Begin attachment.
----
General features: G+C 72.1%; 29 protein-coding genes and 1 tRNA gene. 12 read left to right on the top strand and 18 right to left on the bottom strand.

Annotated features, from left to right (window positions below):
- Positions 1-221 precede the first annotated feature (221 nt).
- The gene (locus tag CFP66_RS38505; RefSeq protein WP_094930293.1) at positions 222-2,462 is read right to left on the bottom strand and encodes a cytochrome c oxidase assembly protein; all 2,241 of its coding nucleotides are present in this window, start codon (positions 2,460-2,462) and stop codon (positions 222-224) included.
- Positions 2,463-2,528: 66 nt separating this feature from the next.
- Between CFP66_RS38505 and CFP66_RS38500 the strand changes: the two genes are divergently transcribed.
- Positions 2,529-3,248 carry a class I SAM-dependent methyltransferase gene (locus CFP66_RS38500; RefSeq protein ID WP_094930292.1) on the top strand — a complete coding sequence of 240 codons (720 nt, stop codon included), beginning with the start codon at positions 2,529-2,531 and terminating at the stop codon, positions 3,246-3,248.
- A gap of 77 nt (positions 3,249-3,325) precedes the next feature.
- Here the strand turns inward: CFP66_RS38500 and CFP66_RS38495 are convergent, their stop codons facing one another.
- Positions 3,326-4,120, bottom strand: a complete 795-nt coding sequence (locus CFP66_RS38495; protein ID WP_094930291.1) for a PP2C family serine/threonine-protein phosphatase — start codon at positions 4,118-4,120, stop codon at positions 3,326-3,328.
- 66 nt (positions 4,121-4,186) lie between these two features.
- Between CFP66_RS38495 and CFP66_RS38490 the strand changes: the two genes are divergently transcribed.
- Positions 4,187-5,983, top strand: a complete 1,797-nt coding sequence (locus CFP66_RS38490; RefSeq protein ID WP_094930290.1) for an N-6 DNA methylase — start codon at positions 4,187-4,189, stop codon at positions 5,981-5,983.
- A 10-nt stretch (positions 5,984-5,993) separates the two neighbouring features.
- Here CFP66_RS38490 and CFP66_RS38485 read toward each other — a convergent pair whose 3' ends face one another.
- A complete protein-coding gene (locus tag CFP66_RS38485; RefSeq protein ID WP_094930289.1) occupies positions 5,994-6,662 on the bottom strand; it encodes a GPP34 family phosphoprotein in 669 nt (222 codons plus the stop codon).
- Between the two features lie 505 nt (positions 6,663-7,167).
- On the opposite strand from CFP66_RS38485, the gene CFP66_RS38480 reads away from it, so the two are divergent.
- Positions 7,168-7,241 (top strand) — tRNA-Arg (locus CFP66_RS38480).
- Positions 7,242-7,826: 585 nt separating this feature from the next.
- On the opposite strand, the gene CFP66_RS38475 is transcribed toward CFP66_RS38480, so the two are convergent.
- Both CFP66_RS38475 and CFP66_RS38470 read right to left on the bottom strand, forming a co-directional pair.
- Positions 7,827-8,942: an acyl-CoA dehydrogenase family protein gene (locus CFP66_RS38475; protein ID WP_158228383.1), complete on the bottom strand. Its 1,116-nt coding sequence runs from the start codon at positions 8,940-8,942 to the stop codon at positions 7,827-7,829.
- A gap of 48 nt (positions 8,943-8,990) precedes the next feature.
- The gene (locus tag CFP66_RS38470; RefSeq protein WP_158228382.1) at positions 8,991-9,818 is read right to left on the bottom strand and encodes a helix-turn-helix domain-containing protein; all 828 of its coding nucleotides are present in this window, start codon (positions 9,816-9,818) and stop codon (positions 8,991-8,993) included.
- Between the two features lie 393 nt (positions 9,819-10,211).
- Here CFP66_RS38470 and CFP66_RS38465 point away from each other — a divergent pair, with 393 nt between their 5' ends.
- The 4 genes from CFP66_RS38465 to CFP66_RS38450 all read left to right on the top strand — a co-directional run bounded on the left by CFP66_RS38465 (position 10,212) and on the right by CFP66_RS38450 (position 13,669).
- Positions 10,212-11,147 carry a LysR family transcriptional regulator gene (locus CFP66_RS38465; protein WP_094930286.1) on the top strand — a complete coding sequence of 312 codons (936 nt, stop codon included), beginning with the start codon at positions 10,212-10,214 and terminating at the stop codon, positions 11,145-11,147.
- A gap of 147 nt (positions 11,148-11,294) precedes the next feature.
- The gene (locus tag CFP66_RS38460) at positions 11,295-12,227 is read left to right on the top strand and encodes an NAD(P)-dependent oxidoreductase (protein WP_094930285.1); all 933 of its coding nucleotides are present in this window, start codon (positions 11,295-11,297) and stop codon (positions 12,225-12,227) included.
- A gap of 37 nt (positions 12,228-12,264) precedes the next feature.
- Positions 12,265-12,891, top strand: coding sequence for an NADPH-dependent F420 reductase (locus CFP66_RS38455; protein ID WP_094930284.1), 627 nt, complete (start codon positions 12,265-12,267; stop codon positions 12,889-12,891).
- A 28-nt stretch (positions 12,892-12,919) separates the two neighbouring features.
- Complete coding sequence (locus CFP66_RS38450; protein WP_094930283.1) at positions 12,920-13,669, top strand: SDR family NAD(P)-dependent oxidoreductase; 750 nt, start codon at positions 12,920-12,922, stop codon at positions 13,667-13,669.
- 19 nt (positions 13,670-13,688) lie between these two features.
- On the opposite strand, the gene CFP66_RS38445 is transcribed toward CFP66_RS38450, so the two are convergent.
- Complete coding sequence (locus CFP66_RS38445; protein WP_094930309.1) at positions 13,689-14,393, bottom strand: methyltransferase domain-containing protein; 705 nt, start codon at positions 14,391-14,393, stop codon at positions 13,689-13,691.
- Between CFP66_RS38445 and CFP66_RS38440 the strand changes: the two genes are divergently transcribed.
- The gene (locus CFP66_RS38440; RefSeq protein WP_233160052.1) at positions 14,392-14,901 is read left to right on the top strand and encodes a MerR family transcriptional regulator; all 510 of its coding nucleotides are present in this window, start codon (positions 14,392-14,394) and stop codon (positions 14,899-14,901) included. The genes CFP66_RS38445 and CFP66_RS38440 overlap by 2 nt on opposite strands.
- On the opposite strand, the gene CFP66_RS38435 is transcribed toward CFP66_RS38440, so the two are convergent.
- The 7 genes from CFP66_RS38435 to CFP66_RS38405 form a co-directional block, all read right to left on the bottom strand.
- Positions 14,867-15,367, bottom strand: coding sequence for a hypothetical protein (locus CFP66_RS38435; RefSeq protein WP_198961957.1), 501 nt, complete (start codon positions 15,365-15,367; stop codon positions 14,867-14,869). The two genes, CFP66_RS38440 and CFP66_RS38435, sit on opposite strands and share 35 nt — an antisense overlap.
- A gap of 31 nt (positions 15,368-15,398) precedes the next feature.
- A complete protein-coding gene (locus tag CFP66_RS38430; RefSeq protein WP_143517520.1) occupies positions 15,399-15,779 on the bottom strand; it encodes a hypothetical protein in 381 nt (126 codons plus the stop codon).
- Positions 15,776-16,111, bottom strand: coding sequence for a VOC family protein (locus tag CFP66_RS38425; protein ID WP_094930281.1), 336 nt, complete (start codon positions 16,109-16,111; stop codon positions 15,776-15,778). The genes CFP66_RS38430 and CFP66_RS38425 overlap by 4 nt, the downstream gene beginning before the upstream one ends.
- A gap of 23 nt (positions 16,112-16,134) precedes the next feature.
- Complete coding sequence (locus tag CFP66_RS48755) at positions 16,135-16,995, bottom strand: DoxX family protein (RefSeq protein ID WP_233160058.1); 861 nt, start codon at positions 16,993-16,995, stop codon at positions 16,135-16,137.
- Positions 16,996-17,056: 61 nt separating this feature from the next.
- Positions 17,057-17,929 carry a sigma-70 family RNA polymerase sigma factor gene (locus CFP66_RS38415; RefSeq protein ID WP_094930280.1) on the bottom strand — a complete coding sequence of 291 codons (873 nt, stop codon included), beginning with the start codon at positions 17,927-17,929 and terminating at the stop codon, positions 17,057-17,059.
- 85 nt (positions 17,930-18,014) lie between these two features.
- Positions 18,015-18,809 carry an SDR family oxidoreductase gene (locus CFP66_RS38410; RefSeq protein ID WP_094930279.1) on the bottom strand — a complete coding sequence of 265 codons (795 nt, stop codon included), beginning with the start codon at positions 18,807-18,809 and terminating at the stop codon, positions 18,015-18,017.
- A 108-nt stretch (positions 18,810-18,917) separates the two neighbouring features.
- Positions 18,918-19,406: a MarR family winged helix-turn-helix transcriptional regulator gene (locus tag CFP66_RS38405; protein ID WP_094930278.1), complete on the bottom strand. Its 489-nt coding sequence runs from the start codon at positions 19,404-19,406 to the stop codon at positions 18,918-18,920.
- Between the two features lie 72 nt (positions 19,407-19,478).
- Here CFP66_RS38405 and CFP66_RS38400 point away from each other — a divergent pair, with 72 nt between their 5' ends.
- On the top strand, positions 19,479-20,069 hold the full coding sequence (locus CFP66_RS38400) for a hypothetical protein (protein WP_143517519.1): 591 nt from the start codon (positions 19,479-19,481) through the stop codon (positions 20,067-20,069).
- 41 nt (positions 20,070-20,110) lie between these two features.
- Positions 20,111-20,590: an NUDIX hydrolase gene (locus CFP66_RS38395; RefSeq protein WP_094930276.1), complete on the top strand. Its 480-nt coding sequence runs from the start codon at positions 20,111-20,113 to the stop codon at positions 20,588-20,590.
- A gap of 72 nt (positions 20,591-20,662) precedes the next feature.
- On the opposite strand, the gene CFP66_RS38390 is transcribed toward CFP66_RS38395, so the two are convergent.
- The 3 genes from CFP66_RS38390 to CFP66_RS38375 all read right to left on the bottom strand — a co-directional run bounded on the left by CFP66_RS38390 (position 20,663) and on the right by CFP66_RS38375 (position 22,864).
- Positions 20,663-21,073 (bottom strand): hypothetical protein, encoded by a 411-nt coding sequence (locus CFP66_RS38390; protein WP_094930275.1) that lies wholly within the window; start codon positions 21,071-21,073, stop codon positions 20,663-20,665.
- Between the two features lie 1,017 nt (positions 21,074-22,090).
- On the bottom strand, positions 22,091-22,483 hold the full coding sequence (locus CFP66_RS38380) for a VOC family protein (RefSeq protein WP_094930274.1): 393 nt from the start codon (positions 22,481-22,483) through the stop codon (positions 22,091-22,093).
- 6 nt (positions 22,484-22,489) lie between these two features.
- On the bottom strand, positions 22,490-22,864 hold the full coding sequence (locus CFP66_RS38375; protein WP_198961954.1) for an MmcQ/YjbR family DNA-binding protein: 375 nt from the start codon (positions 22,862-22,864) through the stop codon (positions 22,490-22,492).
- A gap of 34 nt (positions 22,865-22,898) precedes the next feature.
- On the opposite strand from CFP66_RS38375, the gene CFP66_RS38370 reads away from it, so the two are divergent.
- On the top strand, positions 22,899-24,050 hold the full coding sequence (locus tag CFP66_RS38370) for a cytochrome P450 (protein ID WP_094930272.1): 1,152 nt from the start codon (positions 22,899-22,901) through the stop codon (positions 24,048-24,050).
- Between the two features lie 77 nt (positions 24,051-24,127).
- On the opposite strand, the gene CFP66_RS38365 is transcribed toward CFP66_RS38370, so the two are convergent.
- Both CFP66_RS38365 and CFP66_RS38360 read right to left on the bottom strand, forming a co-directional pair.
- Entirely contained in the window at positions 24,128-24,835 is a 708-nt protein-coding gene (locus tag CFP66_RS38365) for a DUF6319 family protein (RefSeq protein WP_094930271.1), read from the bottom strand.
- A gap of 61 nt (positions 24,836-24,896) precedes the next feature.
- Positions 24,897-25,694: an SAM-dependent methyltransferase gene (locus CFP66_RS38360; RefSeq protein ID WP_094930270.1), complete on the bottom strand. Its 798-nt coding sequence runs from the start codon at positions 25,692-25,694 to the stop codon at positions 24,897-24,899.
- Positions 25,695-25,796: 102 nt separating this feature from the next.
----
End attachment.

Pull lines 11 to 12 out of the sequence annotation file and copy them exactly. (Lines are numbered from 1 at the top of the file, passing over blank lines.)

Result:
- 66 nt (positions 4,121-4,186) lie between these two features.
- Between CFP66_RS38495 and CFP66_RS38490 the strand changes: the two genes are divergently transcribed.